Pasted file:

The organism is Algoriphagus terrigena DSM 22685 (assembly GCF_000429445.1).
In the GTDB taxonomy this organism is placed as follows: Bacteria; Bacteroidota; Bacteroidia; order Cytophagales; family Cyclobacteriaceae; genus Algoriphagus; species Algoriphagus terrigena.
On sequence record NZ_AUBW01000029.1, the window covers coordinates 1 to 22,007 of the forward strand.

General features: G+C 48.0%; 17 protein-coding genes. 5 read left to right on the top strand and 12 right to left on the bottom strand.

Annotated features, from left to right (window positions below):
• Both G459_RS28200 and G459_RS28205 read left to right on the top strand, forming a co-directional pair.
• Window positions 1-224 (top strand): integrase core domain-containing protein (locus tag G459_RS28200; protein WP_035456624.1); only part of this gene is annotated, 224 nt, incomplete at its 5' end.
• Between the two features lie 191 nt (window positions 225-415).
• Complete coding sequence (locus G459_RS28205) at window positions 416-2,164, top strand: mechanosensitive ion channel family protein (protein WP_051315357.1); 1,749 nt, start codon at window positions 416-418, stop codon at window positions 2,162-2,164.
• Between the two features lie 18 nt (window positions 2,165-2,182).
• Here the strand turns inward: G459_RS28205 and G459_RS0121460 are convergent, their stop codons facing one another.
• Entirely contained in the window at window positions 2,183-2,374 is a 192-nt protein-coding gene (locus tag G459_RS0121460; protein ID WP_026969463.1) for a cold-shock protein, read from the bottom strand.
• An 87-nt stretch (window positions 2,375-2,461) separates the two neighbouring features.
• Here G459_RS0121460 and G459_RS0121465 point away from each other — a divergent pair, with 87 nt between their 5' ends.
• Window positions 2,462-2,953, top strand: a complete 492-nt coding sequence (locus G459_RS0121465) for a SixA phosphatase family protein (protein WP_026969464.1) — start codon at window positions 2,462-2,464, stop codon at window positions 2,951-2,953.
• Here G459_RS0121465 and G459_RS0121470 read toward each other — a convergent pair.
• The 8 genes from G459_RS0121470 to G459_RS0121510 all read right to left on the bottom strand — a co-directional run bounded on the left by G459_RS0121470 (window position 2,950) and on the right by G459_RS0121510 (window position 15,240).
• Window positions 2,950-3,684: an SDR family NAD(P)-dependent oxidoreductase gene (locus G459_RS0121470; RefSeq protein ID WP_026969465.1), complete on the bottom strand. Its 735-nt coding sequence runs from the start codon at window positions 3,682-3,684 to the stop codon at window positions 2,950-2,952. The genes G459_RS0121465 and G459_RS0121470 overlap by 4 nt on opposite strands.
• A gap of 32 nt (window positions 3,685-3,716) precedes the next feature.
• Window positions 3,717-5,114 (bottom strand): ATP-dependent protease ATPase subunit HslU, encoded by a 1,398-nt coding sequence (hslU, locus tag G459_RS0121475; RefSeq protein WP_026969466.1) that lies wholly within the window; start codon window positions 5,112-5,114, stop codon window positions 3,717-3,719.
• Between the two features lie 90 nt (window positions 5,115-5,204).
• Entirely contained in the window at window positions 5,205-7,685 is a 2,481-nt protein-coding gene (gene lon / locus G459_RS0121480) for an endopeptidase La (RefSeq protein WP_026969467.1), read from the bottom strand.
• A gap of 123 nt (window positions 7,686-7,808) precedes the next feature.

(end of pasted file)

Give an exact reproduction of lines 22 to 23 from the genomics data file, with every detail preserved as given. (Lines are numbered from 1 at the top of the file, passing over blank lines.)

• Entirely contained in the window at window positions 5,205-7,685 is a 2,481-nt protein-coding gene (gene lon / locus G459_RS0121480) for an endopeptidase La (RefSeq protein WP_026969467.1), read from the bottom strand.
• A gap of 123 nt (window positions 7,686-7,808) precedes the next feature.